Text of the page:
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Dr. David M. Kohl

By Dr. David Kohl

Recently, during a seminar for young farmers and ranchers, a tough question was posed by one of the engaged participants. He asked, “How can a young and beginning farmer be competitive with a larger, pro-growth farmer with plenty of equity?” Well, this is not a new issue for American agriculture and is a legitimate concern. In many cases, the more experienced and larger producers benefited from the recent commodity super cycle, have more access to updated technology in new equipment, and can retain management that is well trained. Nevertheless, there are several habits and practices accessible to young producers that while they do not guarantee success, they certainly increase the chances significantly. Let’s examine some of the top practices of today’s young and successful farmers and ranchers.

First, when asked, successful young producers know their cost of production by enterprise, if multiple operations exist. Of course, this is foundational to a profitable marketing and risk management plan; and to allocating land, labor, and capital in the most productive ways.

Next, these young producers are investing only in productive assets. This includes livestock, machinery, equipment, land, and even human assets. Further, they do not buy into the one-size-fits-all approach. Depending on skill sets, some businesses opt for the high-tech route, while others may use less technology but focus on a market niche based on specific production for consumer preferences.

As many are entering the industry with a higher-education degree, these young producers understand the business principle that sacrifice will be required to build equity. In addition, because of the technological presence in their lives, many utilize online financial programs like Quickbooks or Quicken to track their expenses. These advantages naturally predispose them to the idea of budgeting, and more specifically, modest family living withdrawals. Often, young producers can outline their living costs as measured per pound of meat or bushel of grain produced.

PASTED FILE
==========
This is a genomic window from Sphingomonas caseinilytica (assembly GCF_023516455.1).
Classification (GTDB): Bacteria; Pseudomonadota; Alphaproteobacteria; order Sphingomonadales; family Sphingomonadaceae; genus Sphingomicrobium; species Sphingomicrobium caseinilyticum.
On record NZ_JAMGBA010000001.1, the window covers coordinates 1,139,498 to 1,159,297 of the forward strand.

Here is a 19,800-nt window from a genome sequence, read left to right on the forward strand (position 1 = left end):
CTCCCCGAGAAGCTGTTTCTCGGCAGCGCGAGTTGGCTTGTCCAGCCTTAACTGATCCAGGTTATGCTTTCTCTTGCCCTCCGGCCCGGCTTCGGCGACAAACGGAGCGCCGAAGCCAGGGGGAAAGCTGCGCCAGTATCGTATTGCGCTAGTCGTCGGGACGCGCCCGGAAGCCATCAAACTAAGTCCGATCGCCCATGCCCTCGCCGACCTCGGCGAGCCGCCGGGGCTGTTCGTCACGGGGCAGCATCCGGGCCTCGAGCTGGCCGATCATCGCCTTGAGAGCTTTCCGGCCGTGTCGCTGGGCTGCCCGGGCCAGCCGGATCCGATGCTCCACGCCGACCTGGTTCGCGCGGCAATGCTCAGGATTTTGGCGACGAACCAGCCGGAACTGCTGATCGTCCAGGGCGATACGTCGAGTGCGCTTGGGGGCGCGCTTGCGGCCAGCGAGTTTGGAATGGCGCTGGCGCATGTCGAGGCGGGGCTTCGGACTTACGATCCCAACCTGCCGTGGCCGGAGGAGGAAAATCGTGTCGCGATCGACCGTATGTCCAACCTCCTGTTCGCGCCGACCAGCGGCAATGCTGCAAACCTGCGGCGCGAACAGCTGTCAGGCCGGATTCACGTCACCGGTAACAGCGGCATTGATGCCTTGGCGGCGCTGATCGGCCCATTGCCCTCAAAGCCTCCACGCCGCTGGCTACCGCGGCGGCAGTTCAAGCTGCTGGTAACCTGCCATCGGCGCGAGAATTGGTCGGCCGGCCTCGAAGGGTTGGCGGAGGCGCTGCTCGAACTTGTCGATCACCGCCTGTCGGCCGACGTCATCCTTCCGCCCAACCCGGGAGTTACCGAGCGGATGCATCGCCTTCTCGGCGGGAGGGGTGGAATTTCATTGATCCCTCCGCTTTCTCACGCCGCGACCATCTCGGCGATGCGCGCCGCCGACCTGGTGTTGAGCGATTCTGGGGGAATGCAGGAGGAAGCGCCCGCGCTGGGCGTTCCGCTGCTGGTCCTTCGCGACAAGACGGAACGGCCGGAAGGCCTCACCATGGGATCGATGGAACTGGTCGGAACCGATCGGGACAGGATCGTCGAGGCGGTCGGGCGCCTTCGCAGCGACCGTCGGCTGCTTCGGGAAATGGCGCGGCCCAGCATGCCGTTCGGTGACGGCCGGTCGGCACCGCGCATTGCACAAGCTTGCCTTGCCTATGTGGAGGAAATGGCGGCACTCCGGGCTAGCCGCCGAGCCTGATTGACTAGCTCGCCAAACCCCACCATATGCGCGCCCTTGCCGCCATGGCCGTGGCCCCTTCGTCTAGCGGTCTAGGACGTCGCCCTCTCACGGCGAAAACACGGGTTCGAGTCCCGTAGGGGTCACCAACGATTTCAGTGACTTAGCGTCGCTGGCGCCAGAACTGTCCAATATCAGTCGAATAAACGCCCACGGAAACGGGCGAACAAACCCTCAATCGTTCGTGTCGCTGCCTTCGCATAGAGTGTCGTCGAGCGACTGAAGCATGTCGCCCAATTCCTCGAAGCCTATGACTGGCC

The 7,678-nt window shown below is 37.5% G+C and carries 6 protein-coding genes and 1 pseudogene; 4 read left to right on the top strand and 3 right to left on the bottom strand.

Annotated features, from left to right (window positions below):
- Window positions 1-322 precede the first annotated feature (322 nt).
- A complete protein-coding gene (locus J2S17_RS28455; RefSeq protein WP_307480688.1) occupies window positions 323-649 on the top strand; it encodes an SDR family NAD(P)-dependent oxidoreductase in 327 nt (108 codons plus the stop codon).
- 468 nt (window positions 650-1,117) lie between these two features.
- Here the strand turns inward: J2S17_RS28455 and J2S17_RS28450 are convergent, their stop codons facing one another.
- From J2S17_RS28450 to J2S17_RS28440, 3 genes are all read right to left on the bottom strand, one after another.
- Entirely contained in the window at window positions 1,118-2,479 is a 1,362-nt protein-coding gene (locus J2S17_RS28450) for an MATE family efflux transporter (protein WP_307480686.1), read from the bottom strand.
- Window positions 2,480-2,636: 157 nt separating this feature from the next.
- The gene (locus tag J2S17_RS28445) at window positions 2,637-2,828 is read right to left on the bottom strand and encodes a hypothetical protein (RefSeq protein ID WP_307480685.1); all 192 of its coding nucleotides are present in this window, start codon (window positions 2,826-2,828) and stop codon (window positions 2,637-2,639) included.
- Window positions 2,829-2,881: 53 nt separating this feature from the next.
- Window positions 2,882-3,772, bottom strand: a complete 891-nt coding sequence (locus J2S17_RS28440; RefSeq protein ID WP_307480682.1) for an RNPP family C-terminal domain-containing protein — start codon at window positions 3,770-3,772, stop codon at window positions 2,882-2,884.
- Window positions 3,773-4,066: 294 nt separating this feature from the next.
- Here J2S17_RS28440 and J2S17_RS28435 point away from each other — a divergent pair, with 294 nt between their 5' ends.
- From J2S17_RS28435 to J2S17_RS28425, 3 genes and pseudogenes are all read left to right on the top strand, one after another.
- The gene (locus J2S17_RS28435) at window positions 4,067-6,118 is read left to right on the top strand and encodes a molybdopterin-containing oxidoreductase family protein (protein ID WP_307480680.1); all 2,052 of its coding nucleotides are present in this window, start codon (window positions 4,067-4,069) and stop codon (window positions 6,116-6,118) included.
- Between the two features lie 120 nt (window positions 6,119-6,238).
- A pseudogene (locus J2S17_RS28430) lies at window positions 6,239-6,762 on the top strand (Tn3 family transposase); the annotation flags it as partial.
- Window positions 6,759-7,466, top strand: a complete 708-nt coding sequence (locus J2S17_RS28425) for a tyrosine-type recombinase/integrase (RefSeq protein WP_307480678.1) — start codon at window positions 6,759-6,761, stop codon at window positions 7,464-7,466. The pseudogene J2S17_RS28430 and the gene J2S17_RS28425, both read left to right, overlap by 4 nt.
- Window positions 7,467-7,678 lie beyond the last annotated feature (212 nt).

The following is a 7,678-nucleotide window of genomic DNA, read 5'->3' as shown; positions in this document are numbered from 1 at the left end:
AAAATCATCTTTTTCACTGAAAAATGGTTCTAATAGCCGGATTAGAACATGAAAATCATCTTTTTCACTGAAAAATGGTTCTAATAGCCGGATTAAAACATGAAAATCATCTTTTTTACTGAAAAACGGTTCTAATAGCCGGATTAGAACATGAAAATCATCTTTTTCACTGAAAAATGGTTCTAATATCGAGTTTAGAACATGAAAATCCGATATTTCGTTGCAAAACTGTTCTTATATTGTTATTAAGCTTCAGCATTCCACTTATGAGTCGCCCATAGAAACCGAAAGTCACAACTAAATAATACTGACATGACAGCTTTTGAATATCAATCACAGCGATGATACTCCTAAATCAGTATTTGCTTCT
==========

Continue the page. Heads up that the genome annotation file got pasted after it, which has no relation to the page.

One significant practice of successful producers at any age is the ability to manage those things that can be controlled, and manage around the factors outside of their control. In today’s world of social media and extreme world events, it is easy to be distracted or lose focus from one’s main goals. The ability to zero-in on practices such as marketing and risk management will undoubtedly strengthen one’s financial flexibility.

A new emerging trend among young producers is the “asset-lite” approach of collaboration. For instance, three young producers currently share one CFO, who is responsible for most of the financial decisions. Three other young producers, all in different locations, are sharing one of the industry’s top combine to harvest their crops. The producer on the West Coast starts with the equipment and then, sends it to across the country, ultimately reaching the third producer on the East Coast. Of course, this reduces fixed costs for each, and also allows each of them to benefit from today’s best technology.

Even those just entering the agricultural industry have heard the various horror stories related to taxes and farms. A critical practice of today’s young producers is managing taxes instead of strictly minimizing payments. They understand that paying income taxes is a necessity for businesses building working capital and cash. In many cases, minimized tax bills tend to build higher amounts of overhead costs as well as assets that quickly depreciate. In the end, taxes must be paid and this younger generation has shown the willingness to factor in that obligation.